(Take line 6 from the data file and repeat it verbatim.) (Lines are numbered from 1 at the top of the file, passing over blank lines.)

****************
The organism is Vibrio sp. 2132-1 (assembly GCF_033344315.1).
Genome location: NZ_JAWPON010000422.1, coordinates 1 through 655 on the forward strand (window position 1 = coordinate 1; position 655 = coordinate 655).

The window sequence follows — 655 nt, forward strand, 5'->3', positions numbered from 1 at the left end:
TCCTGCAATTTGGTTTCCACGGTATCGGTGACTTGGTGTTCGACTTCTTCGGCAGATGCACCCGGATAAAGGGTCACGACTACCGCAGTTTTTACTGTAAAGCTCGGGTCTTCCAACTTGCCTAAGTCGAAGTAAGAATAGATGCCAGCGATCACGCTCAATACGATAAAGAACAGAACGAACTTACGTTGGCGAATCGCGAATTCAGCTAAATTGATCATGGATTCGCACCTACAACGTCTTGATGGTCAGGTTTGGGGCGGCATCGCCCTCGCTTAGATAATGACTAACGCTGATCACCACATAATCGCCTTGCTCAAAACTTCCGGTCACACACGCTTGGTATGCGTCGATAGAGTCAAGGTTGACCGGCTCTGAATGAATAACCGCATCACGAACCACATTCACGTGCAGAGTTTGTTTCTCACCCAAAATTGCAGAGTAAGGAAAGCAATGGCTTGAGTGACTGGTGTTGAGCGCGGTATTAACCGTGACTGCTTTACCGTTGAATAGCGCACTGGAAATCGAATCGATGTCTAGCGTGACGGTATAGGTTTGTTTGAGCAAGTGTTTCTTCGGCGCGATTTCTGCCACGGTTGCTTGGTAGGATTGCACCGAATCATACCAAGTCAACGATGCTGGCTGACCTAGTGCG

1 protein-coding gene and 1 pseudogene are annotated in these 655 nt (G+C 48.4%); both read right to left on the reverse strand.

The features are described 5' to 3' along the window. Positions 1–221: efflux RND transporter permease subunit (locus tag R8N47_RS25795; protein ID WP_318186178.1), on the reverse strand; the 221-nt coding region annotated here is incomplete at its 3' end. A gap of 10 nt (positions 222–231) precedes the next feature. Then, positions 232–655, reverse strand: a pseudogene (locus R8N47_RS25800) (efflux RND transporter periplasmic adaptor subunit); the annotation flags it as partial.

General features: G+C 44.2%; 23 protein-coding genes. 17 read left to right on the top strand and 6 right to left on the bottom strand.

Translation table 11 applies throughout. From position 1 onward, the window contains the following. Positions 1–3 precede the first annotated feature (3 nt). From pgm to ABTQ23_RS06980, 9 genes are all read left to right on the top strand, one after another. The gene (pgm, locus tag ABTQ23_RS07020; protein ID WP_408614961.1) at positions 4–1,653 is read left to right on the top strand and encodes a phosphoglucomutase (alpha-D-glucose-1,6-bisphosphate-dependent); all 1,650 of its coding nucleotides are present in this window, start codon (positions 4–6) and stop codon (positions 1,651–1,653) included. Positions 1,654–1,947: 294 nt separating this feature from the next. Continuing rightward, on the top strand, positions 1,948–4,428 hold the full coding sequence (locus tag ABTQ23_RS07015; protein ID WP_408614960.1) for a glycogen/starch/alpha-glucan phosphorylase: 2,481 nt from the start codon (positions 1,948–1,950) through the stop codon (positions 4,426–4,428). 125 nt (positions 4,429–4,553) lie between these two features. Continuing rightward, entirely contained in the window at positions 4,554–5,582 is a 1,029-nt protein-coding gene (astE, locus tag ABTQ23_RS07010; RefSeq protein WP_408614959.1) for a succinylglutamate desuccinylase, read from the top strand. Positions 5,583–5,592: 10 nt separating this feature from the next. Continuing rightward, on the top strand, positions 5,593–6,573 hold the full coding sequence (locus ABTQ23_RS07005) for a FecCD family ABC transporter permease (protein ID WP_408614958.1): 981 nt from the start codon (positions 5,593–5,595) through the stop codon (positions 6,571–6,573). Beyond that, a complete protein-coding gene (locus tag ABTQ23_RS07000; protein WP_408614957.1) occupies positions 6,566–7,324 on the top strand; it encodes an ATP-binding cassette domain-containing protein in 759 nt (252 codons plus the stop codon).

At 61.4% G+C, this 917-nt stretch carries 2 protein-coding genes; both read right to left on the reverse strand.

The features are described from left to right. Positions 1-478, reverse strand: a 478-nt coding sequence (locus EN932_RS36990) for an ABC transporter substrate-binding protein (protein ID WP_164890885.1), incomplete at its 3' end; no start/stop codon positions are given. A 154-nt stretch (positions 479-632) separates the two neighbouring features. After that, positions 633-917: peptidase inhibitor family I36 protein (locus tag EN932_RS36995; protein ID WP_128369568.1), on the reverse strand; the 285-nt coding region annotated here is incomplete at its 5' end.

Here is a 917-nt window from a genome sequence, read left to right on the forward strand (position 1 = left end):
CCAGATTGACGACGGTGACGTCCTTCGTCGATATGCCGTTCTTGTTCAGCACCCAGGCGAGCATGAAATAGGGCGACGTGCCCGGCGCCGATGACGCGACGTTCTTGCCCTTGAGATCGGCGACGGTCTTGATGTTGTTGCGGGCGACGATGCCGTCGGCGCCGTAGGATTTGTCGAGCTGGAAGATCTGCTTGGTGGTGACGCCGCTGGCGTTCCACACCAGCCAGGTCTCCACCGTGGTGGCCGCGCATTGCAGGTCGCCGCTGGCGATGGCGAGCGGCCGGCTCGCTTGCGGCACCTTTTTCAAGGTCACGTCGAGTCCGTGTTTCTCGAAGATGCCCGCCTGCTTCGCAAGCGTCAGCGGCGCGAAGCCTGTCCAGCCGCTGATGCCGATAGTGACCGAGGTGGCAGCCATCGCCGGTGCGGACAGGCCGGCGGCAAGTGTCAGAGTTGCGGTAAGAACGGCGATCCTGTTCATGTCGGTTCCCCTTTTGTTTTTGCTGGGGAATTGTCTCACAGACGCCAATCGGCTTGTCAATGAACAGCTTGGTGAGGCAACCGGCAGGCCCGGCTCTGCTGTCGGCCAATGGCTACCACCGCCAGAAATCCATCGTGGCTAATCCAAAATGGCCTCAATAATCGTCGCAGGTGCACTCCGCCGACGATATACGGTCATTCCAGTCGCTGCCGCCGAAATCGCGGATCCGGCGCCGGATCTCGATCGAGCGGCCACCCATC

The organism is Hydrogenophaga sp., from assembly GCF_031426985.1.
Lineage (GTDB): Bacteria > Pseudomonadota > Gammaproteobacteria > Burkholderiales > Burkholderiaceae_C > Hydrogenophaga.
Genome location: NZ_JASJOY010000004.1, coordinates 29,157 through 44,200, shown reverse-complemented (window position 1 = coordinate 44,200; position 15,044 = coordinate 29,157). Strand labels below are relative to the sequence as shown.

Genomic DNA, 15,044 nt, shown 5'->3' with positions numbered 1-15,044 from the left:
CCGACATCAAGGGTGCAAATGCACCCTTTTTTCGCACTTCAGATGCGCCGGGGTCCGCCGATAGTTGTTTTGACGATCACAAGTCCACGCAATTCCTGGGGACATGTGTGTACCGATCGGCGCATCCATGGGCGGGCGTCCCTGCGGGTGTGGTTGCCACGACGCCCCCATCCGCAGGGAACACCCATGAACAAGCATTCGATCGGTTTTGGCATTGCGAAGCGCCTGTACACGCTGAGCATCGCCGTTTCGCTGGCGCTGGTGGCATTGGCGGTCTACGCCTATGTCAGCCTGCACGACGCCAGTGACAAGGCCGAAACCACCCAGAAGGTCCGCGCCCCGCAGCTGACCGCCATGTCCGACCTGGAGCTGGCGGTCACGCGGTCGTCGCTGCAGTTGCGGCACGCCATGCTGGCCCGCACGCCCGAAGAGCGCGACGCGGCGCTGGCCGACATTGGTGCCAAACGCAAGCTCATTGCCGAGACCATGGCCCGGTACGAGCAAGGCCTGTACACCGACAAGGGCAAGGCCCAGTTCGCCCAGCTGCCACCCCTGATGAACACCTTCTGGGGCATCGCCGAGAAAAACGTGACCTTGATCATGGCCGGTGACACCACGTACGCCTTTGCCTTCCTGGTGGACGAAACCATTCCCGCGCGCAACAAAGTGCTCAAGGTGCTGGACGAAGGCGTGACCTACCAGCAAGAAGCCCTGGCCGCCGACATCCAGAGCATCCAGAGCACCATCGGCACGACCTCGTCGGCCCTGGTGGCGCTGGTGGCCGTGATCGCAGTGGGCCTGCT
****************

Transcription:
The features are described 5' to 3' along the window. Positions 1–221: efflux RND transporter permease subunit (locus tag R8N47_RS25795; protein ID WP_318186178.1), on the reverse strand; the 221-nt coding region annotated here is incomplete at its 3' end. A gap of 10 nt (positions 222–231) precedes the next feature. Then, positions 232–655, reverse strand: a pseudogene (locus R8N47_RS25800) (efflux RND transporter periplasmic adaptor subunit); the annotation flags it as partial.